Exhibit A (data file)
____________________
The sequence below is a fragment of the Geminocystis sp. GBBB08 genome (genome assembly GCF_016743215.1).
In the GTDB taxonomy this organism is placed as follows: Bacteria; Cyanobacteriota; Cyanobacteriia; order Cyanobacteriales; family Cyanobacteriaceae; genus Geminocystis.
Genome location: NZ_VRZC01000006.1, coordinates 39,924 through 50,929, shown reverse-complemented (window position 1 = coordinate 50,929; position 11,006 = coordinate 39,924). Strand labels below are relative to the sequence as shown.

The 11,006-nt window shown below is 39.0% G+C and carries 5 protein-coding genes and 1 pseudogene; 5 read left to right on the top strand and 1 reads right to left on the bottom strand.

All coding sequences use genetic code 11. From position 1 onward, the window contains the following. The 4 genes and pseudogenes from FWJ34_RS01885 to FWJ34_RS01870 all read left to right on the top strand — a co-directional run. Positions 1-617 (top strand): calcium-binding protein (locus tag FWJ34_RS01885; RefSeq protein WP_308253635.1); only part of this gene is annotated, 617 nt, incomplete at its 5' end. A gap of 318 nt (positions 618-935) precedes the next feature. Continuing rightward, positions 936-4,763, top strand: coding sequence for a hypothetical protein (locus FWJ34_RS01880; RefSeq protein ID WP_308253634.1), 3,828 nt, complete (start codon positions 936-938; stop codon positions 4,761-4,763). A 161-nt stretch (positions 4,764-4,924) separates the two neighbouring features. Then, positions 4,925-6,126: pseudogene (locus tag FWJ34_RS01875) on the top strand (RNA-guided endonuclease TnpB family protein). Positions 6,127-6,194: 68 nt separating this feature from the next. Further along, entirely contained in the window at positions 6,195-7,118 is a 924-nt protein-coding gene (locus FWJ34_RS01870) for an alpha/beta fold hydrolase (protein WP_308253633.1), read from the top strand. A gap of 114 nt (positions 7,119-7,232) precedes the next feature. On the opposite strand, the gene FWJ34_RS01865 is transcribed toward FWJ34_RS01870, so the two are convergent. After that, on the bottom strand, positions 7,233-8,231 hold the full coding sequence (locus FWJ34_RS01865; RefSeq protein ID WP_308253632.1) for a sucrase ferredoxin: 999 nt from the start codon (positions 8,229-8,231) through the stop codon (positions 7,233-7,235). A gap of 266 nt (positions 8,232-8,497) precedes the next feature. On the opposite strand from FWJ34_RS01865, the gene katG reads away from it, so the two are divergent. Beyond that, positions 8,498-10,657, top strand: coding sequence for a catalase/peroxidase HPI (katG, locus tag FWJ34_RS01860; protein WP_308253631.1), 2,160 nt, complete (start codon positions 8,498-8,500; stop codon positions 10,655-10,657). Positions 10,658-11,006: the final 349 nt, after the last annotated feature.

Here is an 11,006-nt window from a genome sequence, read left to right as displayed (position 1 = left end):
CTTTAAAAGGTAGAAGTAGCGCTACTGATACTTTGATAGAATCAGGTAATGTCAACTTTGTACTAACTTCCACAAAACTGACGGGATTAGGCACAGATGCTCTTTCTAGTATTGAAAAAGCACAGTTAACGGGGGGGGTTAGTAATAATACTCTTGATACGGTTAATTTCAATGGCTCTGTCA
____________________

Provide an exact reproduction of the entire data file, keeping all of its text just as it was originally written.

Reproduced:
The sequence below is a fragment of the Geminocystis sp. GBBB08 genome (genome assembly GCF_016743215.1).
In the GTDB taxonomy this organism is placed as follows: Bacteria; Cyanobacteriota; Cyanobacteriia; order Cyanobacteriales; family Cyanobacteriaceae; genus Geminocystis.
Genome location: NZ_VRZC01000006.1, coordinates 39,924 through 50,929, shown reverse-complemented (window position 1 = coordinate 50,929; position 11,006 = coordinate 39,924). Strand labels below are relative to the sequence as shown.

The 11,006-nt window shown below is 39.0% G+C and carries 5 protein-coding genes and 1 pseudogene; 5 read left to right on the top strand and 1 reads right to left on the bottom strand.

All coding sequences use genetic code 11. From position 1 onward, the window contains the following. The 4 genes and pseudogenes from FWJ34_RS01885 to FWJ34_RS01870 all read left to right on the top strand — a co-directional run. Positions 1-617 (top strand): calcium-binding protein (locus tag FWJ34_RS01885; RefSeq protein WP_308253635.1); only part of this gene is annotated, 617 nt, incomplete at its 5' end. A gap of 318 nt (positions 618-935) precedes the next feature. Continuing rightward, positions 936-4,763, top strand: coding sequence for a hypothetical protein (locus FWJ34_RS01880; RefSeq protein ID WP_308253634.1), 3,828 nt, complete (start codon positions 936-938; stop codon positions 4,761-4,763). A 161-nt stretch (positions 4,764-4,924) separates the two neighbouring features. Then, positions 4,925-6,126: pseudogene (locus tag FWJ34_RS01875) on the top strand (RNA-guided endonuclease TnpB family protein). Positions 6,127-6,194: 68 nt separating this feature from the next. Further along, entirely contained in the window at positions 6,195-7,118 is a 924-nt protein-coding gene (locus FWJ34_RS01870) for an alpha/beta fold hydrolase (protein WP_308253633.1), read from the top strand. A gap of 114 nt (positions 7,119-7,232) precedes the next feature. On the opposite strand, the gene FWJ34_RS01865 is transcribed toward FWJ34_RS01870, so the two are convergent. After that, on the bottom strand, positions 7,233-8,231 hold the full coding sequence (locus FWJ34_RS01865; RefSeq protein ID WP_308253632.1) for a sucrase ferredoxin: 999 nt from the start codon (positions 8,229-8,231) through the stop codon (positions 7,233-7,235). A gap of 266 nt (positions 8,232-8,497) precedes the next feature. On the opposite strand from FWJ34_RS01865, the gene katG reads away from it, so the two are divergent. Beyond that, positions 8,498-10,657, top strand: coding sequence for a catalase/peroxidase HPI (katG, locus tag FWJ34_RS01860; protein WP_308253631.1), 2,160 nt, complete (start codon positions 8,498-8,500; stop codon positions 10,655-10,657). Positions 10,658-11,006: the final 349 nt, after the last annotated feature.

Here is an 11,006-nt window from a genome sequence, read left to right as displayed (position 1 = left end):
CTTTAAAAGGTAGAAGTAGCGCTACTGATACTTTGATAGAATCAGGTAATGTCAACTTTGTACTAACTTCCACAAAACTGACGGGATTAGGCACAGATGCTCTTTCTAGTATTGAAAAAGCACAGTTAACGGGGGGGGTTAGTAATAATACTCTTGATACGGTTAATTTCAATGGCTCTGTCA